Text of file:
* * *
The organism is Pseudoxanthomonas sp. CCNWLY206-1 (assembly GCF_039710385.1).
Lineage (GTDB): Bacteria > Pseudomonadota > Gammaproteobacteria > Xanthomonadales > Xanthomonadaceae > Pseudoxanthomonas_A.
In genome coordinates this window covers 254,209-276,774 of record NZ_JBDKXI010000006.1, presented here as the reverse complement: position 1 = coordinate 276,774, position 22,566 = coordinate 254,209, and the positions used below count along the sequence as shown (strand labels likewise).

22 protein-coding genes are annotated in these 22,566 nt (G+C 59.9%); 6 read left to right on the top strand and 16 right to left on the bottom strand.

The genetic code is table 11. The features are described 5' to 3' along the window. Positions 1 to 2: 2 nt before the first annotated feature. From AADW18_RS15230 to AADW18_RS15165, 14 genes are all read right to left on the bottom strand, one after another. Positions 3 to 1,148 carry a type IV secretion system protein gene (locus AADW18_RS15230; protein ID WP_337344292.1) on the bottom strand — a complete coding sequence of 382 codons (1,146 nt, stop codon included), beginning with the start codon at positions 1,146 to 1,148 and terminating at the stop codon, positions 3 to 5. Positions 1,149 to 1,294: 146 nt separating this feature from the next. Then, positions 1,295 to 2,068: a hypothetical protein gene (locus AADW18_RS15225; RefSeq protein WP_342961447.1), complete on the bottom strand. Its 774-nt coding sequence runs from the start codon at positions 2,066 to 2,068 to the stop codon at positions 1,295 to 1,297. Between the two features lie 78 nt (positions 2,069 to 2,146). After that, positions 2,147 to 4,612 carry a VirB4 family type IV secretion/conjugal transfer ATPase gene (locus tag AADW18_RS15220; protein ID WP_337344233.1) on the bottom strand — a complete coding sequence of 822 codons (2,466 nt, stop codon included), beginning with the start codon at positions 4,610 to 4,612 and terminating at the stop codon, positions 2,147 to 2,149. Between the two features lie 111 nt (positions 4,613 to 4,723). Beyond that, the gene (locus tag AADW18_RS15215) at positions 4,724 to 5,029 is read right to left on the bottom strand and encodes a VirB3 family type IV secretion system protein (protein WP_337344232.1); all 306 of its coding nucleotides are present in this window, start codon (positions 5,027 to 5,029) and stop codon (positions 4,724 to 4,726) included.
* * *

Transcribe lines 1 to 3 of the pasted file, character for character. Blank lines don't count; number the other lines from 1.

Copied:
The organism is Pseudoxanthomonas sp. CCNWLY206-1 (assembly GCF_039710385.1).
Lineage (GTDB): Bacteria > Pseudomonadota > Gammaproteobacteria > Xanthomonadales > Xanthomonadaceae > Pseudoxanthomonas_A.
In genome coordinates this window covers 254,209-276,774 of record NZ_JBDKXI010000006.1, presented here as the reverse complement: position 1 = coordinate 276,774, position 22,566 = coordinate 254,209, and the positions used below count along the sequence as shown (strand labels likewise).